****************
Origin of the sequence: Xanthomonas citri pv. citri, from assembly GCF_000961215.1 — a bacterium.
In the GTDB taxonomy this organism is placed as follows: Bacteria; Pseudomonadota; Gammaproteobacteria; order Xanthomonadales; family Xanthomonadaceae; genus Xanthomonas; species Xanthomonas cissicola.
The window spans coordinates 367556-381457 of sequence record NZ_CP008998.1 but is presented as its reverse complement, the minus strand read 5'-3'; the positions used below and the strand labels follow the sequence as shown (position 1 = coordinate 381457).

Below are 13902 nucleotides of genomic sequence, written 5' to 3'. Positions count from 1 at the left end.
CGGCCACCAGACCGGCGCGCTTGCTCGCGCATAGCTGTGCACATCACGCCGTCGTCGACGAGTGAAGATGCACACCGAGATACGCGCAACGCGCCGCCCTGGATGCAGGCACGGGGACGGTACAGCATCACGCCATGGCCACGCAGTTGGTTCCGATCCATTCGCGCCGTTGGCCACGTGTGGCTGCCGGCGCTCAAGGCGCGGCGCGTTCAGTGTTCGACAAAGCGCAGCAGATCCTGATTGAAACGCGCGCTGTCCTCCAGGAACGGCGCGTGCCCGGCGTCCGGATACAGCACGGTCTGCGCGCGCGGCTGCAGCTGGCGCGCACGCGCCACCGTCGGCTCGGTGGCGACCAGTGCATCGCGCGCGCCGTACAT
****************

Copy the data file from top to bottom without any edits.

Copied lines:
Origin of the sequence: Xanthomonas citri pv. citri, from assembly GCF_000961215.1 — a bacterium.
In the GTDB taxonomy this organism is placed as follows: Bacteria; Pseudomonadota; Gammaproteobacteria; order Xanthomonadales; family Xanthomonadaceae; genus Xanthomonas; species Xanthomonas cissicola.
The window spans coordinates 367556-381457 of sequence record NZ_CP008998.1 but is presented as its reverse complement, the minus strand read 5'-3'; the positions used below and the strand labels follow the sequence as shown (position 1 = coordinate 381457).

Below are 13902 nucleotides of genomic sequence, written 5' to 3'. Positions count from 1 at the left end.
CGGCCACCAGACCGGCGCGCTTGCTCGCGCATAGCTGTGCACATCACGCCGTCGTCGACGAGTGAAGATGCACACCGAGATACGCGCAACGCGCCGCCCTGGATGCAGGCACGGGGACGGTACAGCATCACGCCATGGCCACGCAGTTGGTTCCGATCCATTCGCGCCGTTGGCCACGTGTGGCTGCCGGCGCTCAAGGCGCGGCGCGTTCAGTGTTCGACAAAGCGCAGCAGATCCTGATTGAAACGCGCGCTGTCCTCCAGGAACGGCGCGTGCCCGGCGTCCGGATACAGCACGGTCTGCGCGCGCGGCTGCAGCTGGCGCGCACGCGCCACCGTCGGCTCGGTGGCGACCAGTGCATCGCGCGCGCCGTACAT